“I want to start with a game, okay? And to win this game, all you have to do is see the reality in front of you as it really is.”
So begins researcher Beau Lotto’s fascinating TED Talk (video below) wherein he demonstrates impressive optical illusions that challenge the nature of sensory perception and “reality.” The founder of Lotto Lab and the author of Why We See What We Do: An Empirical Theory of Vision Lotto explores how our brain synthesizes perceptions that are far more contextual and much less objective than we realize.
“Context is everything.”
“Seeing color is one of the simplest things the brain does,” says Lotto, “yet even at this most fundamental level context is everything.” Why? Because we need the sensory input we receive from ‘out there’ to be useful. In the case of color, retinal information alone is not enough. Lotto explains, “The light that falls on your eye, retinal information, is meaningless because it could mean literally anything.”
Ca y u rea t is?
W at ar ou rea in ?
Most of us can ‘read’ these sentences because our brains didn’t evolve to interpret the world the way it actually is. “Significance develops by interacting with the world,” says Lotto. “The brain evolves the way it was useful to see in the past… and how we see is by continually re-defining normality.”
“Our brains didn’t evolve to interpret the world the way it actually is.”
In other words, our brains are adept at filling in the gaps in order to maintain a consistent framework so we can better navigate the world. Lotto says we continually re-define normality. We would like to think he means that we re-define normality in relationship to the sensory input of the present – in other words, objectively. Yet since our early experiences are what our brains use to develop context, it’s easy to imagine how we may be limiting ourselves by unconsciously filtering out lots of information.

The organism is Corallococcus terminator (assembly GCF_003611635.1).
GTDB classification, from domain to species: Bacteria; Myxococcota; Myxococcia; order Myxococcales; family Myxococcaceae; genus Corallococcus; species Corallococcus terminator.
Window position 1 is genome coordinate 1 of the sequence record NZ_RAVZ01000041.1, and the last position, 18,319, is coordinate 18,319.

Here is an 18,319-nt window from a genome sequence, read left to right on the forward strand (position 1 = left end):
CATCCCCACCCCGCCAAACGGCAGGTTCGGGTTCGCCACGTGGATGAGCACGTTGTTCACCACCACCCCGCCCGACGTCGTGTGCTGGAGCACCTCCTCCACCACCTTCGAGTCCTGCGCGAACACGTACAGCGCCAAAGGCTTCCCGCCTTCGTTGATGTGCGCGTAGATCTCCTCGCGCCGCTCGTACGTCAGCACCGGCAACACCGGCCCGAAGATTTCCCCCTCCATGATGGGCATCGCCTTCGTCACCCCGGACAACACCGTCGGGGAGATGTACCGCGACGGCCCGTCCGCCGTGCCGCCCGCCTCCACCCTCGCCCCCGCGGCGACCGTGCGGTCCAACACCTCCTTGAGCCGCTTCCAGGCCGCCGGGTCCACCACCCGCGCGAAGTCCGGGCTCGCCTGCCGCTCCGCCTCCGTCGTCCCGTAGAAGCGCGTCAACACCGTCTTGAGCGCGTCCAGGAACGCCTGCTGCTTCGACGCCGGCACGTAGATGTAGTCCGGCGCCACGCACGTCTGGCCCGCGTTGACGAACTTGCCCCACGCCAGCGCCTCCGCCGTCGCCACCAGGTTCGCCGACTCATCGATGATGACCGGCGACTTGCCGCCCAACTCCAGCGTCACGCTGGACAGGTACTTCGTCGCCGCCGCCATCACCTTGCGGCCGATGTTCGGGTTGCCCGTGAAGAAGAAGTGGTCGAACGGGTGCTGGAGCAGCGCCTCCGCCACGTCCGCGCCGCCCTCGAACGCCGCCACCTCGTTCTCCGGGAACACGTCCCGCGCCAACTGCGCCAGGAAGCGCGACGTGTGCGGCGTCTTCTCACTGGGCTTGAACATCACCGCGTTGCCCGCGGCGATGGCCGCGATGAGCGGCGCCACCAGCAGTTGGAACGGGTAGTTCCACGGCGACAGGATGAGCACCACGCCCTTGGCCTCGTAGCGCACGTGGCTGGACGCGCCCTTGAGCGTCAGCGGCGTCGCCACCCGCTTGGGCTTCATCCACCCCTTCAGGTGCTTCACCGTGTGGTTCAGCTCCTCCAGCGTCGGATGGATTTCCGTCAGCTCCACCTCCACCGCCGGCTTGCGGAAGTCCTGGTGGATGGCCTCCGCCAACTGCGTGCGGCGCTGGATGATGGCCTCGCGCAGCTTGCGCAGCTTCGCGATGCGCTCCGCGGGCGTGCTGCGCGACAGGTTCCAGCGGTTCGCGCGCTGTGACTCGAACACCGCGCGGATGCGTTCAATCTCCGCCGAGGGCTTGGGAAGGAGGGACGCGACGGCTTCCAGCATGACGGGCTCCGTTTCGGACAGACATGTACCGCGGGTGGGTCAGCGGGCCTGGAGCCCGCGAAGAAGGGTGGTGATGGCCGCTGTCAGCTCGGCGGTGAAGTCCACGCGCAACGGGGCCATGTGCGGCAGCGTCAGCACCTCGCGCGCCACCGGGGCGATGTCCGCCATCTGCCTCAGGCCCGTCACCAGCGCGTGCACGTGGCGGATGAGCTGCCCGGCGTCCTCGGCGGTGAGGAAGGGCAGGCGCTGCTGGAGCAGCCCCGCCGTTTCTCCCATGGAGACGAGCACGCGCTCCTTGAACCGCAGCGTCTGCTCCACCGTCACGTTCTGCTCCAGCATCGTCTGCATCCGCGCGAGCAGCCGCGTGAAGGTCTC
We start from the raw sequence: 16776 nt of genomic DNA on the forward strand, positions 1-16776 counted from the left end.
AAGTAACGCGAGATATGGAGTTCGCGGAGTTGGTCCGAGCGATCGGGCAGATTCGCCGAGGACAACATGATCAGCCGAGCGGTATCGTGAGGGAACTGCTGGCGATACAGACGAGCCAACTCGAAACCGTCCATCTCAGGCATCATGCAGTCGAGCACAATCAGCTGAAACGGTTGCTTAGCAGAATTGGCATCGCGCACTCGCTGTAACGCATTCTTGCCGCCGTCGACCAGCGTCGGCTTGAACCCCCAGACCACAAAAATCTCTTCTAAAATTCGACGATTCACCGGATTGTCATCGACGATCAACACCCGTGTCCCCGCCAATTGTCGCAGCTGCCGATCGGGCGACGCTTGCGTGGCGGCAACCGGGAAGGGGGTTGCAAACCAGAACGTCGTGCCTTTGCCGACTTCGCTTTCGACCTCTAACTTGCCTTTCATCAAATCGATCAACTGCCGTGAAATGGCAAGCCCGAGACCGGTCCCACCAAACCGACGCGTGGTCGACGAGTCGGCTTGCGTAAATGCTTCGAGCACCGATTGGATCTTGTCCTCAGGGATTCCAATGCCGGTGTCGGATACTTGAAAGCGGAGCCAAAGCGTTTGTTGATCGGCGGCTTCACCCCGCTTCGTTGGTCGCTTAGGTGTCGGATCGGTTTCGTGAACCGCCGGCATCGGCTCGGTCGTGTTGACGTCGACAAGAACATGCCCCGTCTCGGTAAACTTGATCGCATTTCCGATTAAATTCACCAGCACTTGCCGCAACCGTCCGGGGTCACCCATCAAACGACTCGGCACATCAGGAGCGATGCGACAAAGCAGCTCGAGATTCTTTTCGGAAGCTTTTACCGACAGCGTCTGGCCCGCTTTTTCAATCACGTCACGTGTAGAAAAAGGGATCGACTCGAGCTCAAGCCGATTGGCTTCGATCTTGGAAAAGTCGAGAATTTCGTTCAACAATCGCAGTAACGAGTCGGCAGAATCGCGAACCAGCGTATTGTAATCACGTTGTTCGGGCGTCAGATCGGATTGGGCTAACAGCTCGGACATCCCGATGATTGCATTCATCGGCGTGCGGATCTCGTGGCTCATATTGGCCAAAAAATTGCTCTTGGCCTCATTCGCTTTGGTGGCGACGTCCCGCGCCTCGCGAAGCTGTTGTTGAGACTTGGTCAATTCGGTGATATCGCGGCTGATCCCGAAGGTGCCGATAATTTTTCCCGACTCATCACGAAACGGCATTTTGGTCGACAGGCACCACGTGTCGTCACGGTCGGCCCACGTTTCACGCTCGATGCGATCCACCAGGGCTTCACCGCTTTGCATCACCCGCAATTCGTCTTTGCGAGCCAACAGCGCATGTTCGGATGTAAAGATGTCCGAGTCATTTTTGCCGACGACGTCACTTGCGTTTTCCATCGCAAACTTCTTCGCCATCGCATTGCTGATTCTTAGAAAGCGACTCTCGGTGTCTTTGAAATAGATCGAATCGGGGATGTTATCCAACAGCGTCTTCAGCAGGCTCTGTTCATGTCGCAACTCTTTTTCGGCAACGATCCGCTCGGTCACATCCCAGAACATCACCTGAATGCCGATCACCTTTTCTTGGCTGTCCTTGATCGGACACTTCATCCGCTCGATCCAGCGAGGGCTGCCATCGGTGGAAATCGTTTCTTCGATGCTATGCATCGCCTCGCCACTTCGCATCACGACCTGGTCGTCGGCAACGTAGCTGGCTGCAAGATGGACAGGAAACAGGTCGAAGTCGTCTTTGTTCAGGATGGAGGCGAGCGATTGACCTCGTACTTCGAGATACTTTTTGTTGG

We assume our senses are delivering trustworthy information.
That’s great when we are driving down the street or about to walk off a cliff. But what about the emotional contexts we develop as children which we then continue to assume are true into adulthood? How can we avoid re-defining the normality of the present through the limiting lens of the past? While much of Lotto Lab’s research is devoted to understanding the mechanism of seeing, there is also this company statement on the website to consider:
“The brain tells itself stories, and it’s these stories that are our perceptual and conceptual truths of the world that guide our behaviour. Here our aim is to understand the principles by which the human brain encodes the meaning of sensory relationships that were previously useful.”
Beau Lotto ends his talk by stating, “Only through uncertainty is there a potential for understanding.” He is running out of time and doesn’t explain fully what he means. Yet having just experienced the ease with which he has challenged our sensory relationship with the world, it’s clear to the audience that, when it comes to the act of seeing, we are living in an illusion of the senses. There is a paradox at work here. As uncomfortable as it may be, we sometimes have to let go of what we ‘know’ in order to perceive something new.
“There’s no inherent meaning in information… it’s what we do with that information that matters.”
So if your brain is telling you a story that isn’t yielding a context for well-being, it might just be an illusion you don’t have to believe.
“Only through uncertainty is there a potential for understanding.”